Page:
That the village grew very slowly is evidenced by the business interests that were there in 1858, given as follows: E. J. Heffner, inn; Manoah Howell, store; L. A. Marshall, merchant tailor; W. Kelley, harness shop. Fourteen years later, or in 1872, the business interests had become more extensive and included the following: L. A. Marshall, dry goods; Isaac P. Pond, merchant tailor; Manoah Howell, merchant; E. F. Warner, harness maker; A. E. Pond, carriage manufacturer; John Rogers, wagon maker; D. C. Howell, carpenter; O. W. Hoard, attorney; George Simmons, cattle and stock dealer; Thomas and. Ross, tiling. The business and professional interests at the present time include the following: I. Baker, city garage; J. B. Black, concrete tile and supply company; J. W. Dobbins, lumber; Elmer Downing, barber; M. R. Drake, insurance and automobiles; Farmers and Merchants Bank; J. W. Harmon, meat market; C. A. Hill & Son, shoe store; Dr. W. H. Hill, veterinary; Hollis & Gabriel, pumps and well drilling; John Huddleson, restaurant; Dr. W. F. Hyde, physician; Dr. W. B. Hyde, physician; J. W. Julian, barber; Tiffin Julian, repair shop; Thomas Knull, pool room; A. C. Leffel, general store; C. S. Leffel, general store; M. E. Maxon, grocery; James H. Miller, drugs; J. C. Richeson & Son, furniture; Rust & McDonald, blacksmiths; J. M. Saylor, garage; Dr. J. M. Saylor, veterinary; M. Shell, grocery; G. W. Shepard & Son, elevator; E. Smith, music store; R. O. Whitaker, Christiansburg Herald; Howard Wilgus, hardware; L. W. Williams, grocery.


Numerous townsite additions have been made since the original plat of Christiansburg was filed. The proprietors and dates of each addition include the following: Ross & McCrea, November 25, 1831; J. Howell, December 22, 1831; J. Merrill, June 22, 1839; William B. McCrea, March 26, 1840; James Smith, May 1, 1846; Onick & McCullough, November 16, 1852; Daniel Howell, March 31, 1853; Stephens & Shepard, July 22, 1899; Hollis, Howard & Schell, December 1, 1908.

The town has made greater progress since 1903 than during all of the years of its previous existence. It was in this year that the Springfield, Troy & Piqua traction line was built, hence the village was opened to all the avenues of trade and commerce. The largest and best elevator in the county was built by Adam Bright, at a cost of eleven thousand dollars. It was this business enterprise that made Christiansburg one of the chief grain markets in this section.


When the postoffice was established at Christiansburg about 1830, James Smith was appointed postmaster. Among his successors are the following: William McCrea, D. N. Jones, William Kelley, Noah French, James Smith, I. P. Pond, L. D. Marshall, John F. Overton, William Marshall, William Hill, A. C. Leffell (who sered twenty three years) and M. T. Deaton, the present incumbent, who assumed the duties of the office on July 7, 1914. This postoffice is of the fourth class and the receipts for the last report, exclusive of money orders, amounted to one hundred and fifty five dollars and forty eight cents. The office has three incoming and three out going mails, daily, whereas eighty years ago the village was fortunate to receive one mail a week. At this early date postage on a letter cost from twelve and one half cents to fifty cents, according to the distance it was sent.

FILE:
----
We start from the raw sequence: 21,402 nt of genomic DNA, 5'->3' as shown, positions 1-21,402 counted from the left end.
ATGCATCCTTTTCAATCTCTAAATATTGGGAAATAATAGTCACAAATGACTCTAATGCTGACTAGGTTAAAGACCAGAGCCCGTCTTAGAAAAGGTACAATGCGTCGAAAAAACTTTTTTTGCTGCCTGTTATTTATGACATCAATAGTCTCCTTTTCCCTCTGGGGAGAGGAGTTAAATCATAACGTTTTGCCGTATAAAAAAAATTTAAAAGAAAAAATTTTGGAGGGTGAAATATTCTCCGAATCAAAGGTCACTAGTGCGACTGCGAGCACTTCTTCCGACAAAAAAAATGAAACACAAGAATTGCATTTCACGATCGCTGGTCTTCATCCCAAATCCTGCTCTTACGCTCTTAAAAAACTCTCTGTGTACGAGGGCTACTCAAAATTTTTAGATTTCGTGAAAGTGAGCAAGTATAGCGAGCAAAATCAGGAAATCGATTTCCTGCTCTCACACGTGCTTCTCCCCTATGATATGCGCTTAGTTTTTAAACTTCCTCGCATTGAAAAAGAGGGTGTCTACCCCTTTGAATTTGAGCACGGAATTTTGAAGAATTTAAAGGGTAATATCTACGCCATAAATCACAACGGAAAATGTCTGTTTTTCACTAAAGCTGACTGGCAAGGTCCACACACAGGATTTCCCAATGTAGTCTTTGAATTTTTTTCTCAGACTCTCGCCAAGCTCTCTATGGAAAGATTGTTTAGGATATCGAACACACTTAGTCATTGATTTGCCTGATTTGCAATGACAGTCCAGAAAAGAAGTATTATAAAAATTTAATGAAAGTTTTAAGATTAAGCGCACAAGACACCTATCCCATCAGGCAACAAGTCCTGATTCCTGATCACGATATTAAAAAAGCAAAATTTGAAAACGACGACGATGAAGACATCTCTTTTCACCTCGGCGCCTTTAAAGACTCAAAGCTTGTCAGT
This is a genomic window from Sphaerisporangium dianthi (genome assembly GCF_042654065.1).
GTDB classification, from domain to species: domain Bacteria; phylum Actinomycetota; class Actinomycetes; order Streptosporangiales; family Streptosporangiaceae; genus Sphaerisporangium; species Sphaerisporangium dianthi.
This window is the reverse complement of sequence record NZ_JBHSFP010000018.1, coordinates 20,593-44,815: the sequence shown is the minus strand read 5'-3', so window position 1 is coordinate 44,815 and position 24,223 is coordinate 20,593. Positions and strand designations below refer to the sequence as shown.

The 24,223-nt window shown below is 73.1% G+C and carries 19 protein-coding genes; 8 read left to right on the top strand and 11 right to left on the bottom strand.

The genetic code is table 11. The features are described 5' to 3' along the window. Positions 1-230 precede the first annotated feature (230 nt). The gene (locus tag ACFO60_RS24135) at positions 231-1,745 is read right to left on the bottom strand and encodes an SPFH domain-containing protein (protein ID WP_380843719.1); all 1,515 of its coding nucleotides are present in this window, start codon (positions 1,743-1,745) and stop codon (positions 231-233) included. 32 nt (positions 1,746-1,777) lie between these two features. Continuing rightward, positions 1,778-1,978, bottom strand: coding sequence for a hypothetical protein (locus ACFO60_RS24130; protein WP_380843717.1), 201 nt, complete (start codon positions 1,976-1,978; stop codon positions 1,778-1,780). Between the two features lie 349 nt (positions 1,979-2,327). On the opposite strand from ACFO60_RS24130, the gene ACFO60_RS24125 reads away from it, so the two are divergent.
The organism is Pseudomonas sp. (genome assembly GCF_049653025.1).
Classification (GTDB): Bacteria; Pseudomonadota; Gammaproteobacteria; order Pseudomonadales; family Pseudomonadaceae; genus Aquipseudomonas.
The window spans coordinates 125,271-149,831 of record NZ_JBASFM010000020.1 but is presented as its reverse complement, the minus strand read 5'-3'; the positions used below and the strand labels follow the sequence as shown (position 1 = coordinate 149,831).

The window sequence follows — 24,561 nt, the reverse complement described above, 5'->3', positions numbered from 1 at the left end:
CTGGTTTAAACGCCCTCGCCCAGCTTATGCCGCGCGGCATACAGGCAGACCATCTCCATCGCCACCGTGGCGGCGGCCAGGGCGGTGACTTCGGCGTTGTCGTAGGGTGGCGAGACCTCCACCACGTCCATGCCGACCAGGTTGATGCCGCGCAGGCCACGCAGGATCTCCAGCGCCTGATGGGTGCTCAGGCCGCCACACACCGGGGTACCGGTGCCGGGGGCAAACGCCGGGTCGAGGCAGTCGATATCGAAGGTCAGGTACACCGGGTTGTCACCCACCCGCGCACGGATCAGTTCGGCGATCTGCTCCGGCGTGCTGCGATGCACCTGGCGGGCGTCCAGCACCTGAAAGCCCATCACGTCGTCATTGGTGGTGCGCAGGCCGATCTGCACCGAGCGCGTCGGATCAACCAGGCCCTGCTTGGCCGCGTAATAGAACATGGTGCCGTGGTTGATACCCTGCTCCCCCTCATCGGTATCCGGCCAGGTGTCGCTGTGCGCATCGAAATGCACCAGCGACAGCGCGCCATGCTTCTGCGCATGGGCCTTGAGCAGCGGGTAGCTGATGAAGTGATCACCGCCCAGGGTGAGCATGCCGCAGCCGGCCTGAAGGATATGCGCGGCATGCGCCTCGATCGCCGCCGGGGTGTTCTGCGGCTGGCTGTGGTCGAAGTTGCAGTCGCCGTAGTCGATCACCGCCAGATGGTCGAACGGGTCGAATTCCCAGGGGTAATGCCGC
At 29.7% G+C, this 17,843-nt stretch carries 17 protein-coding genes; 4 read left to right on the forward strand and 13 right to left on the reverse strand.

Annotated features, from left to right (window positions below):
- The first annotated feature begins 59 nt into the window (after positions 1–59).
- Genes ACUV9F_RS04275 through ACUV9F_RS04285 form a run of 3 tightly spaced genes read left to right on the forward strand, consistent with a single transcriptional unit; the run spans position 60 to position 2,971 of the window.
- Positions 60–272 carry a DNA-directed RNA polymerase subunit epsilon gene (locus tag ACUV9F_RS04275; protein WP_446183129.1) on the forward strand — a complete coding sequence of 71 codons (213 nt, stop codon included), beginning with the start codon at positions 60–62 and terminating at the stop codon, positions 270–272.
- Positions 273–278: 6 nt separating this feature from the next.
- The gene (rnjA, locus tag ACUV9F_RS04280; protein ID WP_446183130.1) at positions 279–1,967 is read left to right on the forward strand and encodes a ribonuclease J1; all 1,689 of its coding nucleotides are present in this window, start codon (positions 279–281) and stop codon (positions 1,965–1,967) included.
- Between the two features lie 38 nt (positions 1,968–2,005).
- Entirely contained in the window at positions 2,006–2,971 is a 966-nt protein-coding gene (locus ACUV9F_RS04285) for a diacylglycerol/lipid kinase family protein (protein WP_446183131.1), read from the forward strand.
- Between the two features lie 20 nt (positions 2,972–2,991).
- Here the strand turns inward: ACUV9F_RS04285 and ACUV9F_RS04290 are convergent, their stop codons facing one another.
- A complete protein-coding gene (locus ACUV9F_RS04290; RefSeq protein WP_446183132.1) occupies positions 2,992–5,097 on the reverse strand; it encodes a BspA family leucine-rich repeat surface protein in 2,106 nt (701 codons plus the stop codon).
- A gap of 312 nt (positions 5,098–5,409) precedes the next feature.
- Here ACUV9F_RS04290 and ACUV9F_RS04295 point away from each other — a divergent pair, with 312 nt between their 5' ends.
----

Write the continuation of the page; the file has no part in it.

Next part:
From the time the postoffice was established, it has been known as Christiansburg. The town, however, was commonly known as Addison until the village was incorporated in June, 1915, when it assumed the name of the postoffice.


The village of Darnell, if it may be called such, is located one and one half miles northwest of Thackeray on the Detroit, Toledo & Ironton railroad. It was laid out in 1893 by a man named Darnell, who thought that this vicinity could easily support a village, as there was no commercial center in close proximity. However, there was another man not far distant who had a similar idea and this was no other than Mr. Thackery, who was a very prominent man in this locality. He decided that he would like to be the founder and proprietor of a village and lost no time in laying out the site of what is now the village of Thackery.

Immediately the question of supremacy entered into the affairs of the two villages. Because, however, of Thackery's influence in the community and with the railroad officials, Darnell was destined to be merely a village on paper. All that remains to give the passerby the hint that a village was really intended for this place is a switch track and a store, the latter at present owned by Mrs. Valentine. Although the aspirations of this place to become a town are doomed to failure, it has become an important local grain market, for a number of farmers of the vicinity sell their grain at this point.